Heart Truth: Heart Disease Continues to Decline in Women
Heart disease deaths in American women continue to decline according to newly analyzed data announced by National, Heart, Lung, and Blood Institute.
Akinso: Heart disease deaths in American women continue to decline according to newly analyzed data announced by National, Heart, Lung, and Blood Institute. NHLBI experts examined the preliminary data for 2005, and the data shows that women are living longer, having healthier lives, and dying of heart disease at much later ages than in the past years. Dr. Patrice Desvigne-Nickens, program director with the Heart Failure and Arrhythmia's Branch at the NHLBI's Division of Cardiovascular Diseases, discusses the state of heart disease in women.
Nickens: Heart disease is the number 1 killer of American women. In fact heart disease kills one in four American women and accounts for more deaths than all deaths in cancer combined.
Akinso: In New York City, the Heart Truth campaign, a heart health awareness campaign for women, rolled out the red carpet for the 6th annual Red Dress Collection Fashion Show. The awareness campaign is led by its official national ambassador First Lady Laura Bush and the NHLBI.
Nickens: Our First Lady Laura Bush has been an ambassador for the Heart Truth campaign and she's really been a wonderful spokesperson, describing some of the symptoms of a heart attack and making sure that women are aware, no what to do to take action, and convey that information in a way that's convincing and empowers women to know their risk and take action. It's really simple only five steps, don't smoke, exercise, eat correctly, maintain an ideal weight, and know your numbers; high blood pressure, high cholesterol and diabetes are treatable diseases but their silent. You must know your numbers. So you must see a physician and if necessary take action.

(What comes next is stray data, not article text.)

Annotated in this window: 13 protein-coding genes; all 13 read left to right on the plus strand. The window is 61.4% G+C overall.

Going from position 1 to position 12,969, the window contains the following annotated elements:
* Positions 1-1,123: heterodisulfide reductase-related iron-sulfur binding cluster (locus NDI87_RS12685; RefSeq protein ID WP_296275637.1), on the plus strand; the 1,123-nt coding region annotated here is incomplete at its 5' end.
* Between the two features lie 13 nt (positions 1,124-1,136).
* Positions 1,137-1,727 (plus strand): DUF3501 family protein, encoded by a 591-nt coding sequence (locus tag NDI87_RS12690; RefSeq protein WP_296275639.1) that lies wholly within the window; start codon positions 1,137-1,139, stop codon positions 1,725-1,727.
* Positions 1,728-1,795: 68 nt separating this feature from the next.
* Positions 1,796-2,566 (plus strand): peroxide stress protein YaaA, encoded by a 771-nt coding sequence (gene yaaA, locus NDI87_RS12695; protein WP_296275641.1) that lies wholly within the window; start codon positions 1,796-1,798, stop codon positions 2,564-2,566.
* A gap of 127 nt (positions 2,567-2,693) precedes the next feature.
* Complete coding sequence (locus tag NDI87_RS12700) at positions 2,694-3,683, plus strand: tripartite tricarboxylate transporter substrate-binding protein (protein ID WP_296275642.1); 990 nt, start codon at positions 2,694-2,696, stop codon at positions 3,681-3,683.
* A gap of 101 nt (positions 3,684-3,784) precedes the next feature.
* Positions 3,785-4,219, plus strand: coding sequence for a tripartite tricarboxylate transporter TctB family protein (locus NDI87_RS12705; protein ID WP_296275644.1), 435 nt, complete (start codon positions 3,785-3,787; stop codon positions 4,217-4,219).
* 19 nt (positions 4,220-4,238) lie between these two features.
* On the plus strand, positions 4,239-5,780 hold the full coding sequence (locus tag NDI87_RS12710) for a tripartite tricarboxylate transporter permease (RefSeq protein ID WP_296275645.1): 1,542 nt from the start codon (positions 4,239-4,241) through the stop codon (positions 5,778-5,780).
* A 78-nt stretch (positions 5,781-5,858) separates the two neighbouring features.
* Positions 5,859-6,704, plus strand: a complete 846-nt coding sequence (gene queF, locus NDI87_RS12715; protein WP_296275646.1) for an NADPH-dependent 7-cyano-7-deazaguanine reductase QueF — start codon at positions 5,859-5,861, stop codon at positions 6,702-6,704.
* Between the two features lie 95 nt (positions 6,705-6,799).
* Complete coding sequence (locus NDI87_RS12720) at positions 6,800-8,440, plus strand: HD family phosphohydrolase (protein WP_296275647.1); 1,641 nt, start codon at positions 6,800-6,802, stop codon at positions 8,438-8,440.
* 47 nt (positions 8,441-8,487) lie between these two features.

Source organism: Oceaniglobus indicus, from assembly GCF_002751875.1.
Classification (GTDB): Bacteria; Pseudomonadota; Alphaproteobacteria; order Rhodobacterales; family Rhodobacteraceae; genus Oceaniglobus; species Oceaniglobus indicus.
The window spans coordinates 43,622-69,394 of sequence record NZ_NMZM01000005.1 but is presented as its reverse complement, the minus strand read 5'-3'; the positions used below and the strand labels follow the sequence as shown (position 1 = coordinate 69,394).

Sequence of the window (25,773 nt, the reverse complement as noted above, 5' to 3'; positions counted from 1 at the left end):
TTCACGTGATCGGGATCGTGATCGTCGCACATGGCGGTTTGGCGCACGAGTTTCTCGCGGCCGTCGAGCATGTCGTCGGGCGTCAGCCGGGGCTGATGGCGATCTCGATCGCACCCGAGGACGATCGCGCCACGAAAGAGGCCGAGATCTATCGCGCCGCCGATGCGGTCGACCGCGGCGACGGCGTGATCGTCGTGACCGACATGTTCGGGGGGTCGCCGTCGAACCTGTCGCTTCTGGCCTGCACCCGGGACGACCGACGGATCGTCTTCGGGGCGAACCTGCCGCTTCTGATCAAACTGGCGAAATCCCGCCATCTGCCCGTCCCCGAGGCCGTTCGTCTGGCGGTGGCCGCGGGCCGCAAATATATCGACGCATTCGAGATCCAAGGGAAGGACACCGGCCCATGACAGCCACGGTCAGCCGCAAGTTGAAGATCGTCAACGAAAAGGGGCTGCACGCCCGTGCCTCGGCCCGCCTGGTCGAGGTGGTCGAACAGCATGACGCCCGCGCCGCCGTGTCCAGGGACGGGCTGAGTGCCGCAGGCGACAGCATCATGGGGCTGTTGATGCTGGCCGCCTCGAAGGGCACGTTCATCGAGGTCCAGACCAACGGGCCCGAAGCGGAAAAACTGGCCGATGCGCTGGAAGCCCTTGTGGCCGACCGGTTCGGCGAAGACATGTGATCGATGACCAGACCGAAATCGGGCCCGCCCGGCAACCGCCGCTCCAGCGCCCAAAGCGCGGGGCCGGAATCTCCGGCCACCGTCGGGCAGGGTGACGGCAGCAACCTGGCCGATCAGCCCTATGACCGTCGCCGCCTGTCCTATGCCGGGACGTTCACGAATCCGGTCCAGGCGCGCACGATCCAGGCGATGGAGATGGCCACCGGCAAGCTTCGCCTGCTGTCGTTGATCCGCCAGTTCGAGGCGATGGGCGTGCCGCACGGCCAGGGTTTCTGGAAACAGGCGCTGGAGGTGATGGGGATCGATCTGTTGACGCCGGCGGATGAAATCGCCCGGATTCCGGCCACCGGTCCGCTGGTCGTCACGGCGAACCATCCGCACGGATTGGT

Akinso: More than 20 celebrated women united with America's top designers on the runway to showcase the annual collection of one-of-a-kind Red Dresses and raise awareness of heart disease. Dr. Nickens says the Heart Truth's Red Dress reminds women of the need to protect their heart health, and inspires to take action.
Nickens: The National Heart, Lung, and Blood Institute partners with the Fashion industry, several top designers and celebrities showcase up to 20 red dresses that were designed for just for the show. The significance of the red dress is that it is a symbol to alert women of the importance of heart disease.
Akinso: Dr. Nickens says just by leading a healthy lifestyle such as following a heart healthy eating plan, getting regular physical activity, maintaining a healthy weight, and not smoking, Americans can lower their risk by as much as 82 percent. For more information about the event and downloadable pictures visit www.hearttruth.gov. This is Wally Akinso at the National Institutes of Health, Bethesda, Maryland.
About This Audio Report
Reporter: Wally Akinso
Sound Bite: Dr. Patrice Desvigne-Nickens
Topic: Heart Disease